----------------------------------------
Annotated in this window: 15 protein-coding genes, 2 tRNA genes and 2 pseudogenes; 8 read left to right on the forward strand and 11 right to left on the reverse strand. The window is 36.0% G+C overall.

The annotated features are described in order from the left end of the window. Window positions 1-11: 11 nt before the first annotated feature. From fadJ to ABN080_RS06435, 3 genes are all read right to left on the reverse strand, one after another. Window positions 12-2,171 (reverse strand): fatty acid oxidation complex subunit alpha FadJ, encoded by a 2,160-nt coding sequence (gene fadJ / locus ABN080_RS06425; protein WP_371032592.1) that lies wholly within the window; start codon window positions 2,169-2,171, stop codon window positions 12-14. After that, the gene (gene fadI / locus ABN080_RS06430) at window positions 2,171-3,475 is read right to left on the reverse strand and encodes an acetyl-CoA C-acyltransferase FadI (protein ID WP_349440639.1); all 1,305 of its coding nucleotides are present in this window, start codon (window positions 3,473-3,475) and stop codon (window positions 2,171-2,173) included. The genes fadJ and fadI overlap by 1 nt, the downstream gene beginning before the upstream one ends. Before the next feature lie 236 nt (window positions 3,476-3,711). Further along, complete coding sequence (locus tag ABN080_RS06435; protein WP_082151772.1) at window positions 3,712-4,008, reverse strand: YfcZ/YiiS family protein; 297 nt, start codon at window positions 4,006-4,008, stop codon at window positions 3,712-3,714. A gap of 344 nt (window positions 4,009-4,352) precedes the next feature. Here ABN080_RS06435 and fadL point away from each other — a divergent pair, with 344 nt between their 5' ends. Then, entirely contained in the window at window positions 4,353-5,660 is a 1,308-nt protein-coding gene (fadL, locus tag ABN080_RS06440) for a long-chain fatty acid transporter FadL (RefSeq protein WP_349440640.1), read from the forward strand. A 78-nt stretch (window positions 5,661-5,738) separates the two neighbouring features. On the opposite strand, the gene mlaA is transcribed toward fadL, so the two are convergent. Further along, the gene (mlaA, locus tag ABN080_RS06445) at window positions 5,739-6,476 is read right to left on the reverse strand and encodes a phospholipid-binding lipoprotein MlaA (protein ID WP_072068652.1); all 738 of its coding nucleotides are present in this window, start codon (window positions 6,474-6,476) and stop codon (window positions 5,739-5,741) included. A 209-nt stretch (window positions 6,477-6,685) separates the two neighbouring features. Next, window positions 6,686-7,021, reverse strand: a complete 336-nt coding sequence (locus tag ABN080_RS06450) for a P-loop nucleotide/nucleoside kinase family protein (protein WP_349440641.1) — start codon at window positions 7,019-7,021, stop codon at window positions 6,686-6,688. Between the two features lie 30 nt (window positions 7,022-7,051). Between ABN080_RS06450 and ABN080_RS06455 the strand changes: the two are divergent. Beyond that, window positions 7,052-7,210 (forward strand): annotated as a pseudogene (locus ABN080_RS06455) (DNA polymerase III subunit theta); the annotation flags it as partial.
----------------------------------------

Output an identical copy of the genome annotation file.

Annotated in this window: 15 protein-coding genes, 2 tRNA genes and 2 pseudogenes; 8 read left to right on the forward strand and 11 right to left on the reverse strand. The window is 36.0% G+C overall.

The annotated features are described in order from the left end of the window. Window positions 1-11: 11 nt before the first annotated feature. From fadJ to ABN080_RS06435, 3 genes are all read right to left on the reverse strand, one after another. Window positions 12-2,171 (reverse strand): fatty acid oxidation complex subunit alpha FadJ, encoded by a 2,160-nt coding sequence (gene fadJ / locus ABN080_RS06425; protein WP_371032592.1) that lies wholly within the window; start codon window positions 2,169-2,171, stop codon window positions 12-14. After that, the gene (gene fadI / locus ABN080_RS06430) at window positions 2,171-3,475 is read right to left on the reverse strand and encodes an acetyl-CoA C-acyltransferase FadI (protein ID WP_349440639.1); all 1,305 of its coding nucleotides are present in this window, start codon (window positions 3,473-3,475) and stop codon (window positions 2,171-2,173) included. The genes fadJ and fadI overlap by 1 nt, the downstream gene beginning before the upstream one ends. Before the next feature lie 236 nt (window positions 3,476-3,711). Further along, complete coding sequence (locus tag ABN080_RS06435; protein WP_082151772.1) at window positions 3,712-4,008, reverse strand: YfcZ/YiiS family protein; 297 nt, start codon at window positions 4,006-4,008, stop codon at window positions 3,712-3,714. A gap of 344 nt (window positions 4,009-4,352) precedes the next feature. Here ABN080_RS06435 and fadL point away from each other — a divergent pair, with 344 nt between their 5' ends. Then, entirely contained in the window at window positions 4,353-5,660 is a 1,308-nt protein-coding gene (fadL, locus tag ABN080_RS06440) for a long-chain fatty acid transporter FadL (RefSeq protein WP_349440640.1), read from the forward strand. A 78-nt stretch (window positions 5,661-5,738) separates the two neighbouring features. On the opposite strand, the gene mlaA is transcribed toward fadL, so the two are convergent. Further along, the gene (mlaA, locus tag ABN080_RS06445) at window positions 5,739-6,476 is read right to left on the reverse strand and encodes a phospholipid-binding lipoprotein MlaA (protein ID WP_072068652.1); all 738 of its coding nucleotides are present in this window, start codon (window positions 6,474-6,476) and stop codon (window positions 5,739-5,741) included. A 209-nt stretch (window positions 6,477-6,685) separates the two neighbouring features. Next, window positions 6,686-7,021, reverse strand: a complete 336-nt coding sequence (locus tag ABN080_RS06450) for a P-loop nucleotide/nucleoside kinase family protein (protein WP_349440641.1) — start codon at window positions 7,019-7,021, stop codon at window positions 6,686-6,688. Between the two features lie 30 nt (window positions 7,022-7,051). Between ABN080_RS06450 and ABN080_RS06455 the strand changes: the two are divergent. Beyond that, window positions 7,052-7,210 (forward strand): annotated as a pseudogene (locus ABN080_RS06455) (DNA polymerase III subunit theta); the annotation flags it as partial.